One of the challenges in shrinking immunoassays to smaller sizes is to immobilize the biological molecules to nanometer-scaled spots. To overcome this complication, we have employed a particle-based immunoassay to create a nanostructured platform with a regular array of sensing elements. The technique makes use of an electrophoretic particle entrapment system (EPES) to immobilize nanoparticles that are coated with biological reagents into wells using a very small trapping potential. To provide useful information for controlling the trapping force and optimal design of the nanoarray, electrophoretic trapping of a nanoparticle was modeled numerically. The trapping efficiency, defined as the fraction of wells occupied by a single particle, was 91%. The performance of the array was demonstrated with a competitive immunoassay for a small molecule analyte, 3-phenoxybenzoic acid (214.2gmole-1). The limit of detection determined with a basic fluorescence microscope was 0.006μgl-1 (30pM); this represented a sixteen-fold improvement in sensitivity compared to a standard 96-well plate-based ELISA; the improvement was attributed to the small size of the sample volume and the presence of light diffraction among factors unique to this structure. The EPES/nanoarray system promises to offer a new standard in applications that require portable, point-of-care and real-time monitoring with high sensitivity.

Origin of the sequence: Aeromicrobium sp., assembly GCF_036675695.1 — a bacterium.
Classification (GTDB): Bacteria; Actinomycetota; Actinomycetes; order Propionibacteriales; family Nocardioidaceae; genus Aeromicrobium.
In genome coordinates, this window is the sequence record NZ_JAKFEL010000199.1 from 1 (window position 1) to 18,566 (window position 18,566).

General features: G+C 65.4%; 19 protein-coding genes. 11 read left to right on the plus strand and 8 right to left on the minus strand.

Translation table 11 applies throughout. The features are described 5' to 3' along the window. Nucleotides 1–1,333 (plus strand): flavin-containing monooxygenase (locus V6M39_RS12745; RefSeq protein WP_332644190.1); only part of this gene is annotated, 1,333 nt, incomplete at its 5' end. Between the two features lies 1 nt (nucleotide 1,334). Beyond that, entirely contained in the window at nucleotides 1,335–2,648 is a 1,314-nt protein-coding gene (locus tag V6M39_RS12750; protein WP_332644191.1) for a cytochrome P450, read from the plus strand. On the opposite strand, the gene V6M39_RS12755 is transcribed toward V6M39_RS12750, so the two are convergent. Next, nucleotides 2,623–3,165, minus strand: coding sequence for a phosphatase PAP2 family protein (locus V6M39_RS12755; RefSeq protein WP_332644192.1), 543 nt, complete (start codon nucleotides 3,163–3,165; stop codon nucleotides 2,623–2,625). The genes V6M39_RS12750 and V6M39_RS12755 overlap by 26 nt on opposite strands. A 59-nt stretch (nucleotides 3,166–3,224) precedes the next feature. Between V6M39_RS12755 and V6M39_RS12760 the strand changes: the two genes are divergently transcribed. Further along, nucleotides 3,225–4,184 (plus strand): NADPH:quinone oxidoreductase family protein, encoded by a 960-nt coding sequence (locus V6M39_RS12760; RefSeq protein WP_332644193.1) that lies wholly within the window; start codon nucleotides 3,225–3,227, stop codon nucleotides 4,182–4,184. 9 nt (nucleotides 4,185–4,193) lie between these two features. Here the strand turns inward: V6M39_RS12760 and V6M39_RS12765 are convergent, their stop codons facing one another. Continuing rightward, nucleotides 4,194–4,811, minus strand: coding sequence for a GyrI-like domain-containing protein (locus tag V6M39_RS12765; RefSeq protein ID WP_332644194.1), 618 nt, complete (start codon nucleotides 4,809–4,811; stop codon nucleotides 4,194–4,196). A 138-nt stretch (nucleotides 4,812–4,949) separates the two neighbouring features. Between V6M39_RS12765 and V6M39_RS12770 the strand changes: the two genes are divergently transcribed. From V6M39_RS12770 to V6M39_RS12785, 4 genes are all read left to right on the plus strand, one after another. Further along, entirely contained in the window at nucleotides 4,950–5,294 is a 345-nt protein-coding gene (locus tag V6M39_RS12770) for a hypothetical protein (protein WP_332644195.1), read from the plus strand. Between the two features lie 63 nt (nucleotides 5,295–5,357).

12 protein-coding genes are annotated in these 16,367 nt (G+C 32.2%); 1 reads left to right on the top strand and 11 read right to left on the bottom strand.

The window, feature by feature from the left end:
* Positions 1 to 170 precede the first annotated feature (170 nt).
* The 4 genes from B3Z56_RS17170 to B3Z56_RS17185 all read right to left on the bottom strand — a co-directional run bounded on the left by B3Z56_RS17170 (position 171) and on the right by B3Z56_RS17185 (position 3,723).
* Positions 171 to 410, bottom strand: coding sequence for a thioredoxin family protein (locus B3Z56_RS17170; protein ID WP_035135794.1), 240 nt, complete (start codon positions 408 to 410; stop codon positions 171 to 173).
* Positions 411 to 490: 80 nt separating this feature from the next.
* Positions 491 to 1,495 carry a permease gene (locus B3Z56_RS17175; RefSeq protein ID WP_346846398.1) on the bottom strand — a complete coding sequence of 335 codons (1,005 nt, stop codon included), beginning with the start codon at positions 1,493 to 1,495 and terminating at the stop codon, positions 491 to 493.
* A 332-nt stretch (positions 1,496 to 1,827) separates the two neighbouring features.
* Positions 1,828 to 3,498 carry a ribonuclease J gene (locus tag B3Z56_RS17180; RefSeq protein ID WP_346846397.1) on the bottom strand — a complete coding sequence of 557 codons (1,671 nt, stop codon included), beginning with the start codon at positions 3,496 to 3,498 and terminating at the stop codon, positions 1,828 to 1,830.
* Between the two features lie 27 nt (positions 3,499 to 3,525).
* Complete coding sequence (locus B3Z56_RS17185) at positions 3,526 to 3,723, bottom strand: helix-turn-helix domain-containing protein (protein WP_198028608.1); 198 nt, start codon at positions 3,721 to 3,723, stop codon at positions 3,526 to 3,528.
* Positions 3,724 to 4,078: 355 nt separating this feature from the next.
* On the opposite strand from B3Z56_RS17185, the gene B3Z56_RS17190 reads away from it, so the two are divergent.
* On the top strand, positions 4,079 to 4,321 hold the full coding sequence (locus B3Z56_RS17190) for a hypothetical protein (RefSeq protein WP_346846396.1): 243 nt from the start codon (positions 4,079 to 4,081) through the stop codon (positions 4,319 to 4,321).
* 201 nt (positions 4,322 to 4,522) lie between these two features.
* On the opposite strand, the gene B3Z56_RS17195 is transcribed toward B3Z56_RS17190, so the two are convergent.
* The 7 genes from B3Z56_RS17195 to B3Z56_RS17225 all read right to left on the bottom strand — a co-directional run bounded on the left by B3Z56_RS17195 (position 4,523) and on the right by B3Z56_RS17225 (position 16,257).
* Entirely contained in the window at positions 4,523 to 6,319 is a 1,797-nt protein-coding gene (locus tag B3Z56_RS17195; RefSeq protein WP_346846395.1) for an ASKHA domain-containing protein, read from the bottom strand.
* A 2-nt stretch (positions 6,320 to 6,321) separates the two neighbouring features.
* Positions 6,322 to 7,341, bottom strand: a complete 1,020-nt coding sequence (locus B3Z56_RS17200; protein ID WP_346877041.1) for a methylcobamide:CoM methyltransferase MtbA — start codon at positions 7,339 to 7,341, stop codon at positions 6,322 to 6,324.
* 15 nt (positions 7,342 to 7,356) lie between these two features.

- 3-phenoxybenzoic acid (3-PBA)
- Electrophoretic particle entrapment system
ASJC Scopus subject areas
- Biomedical Engineering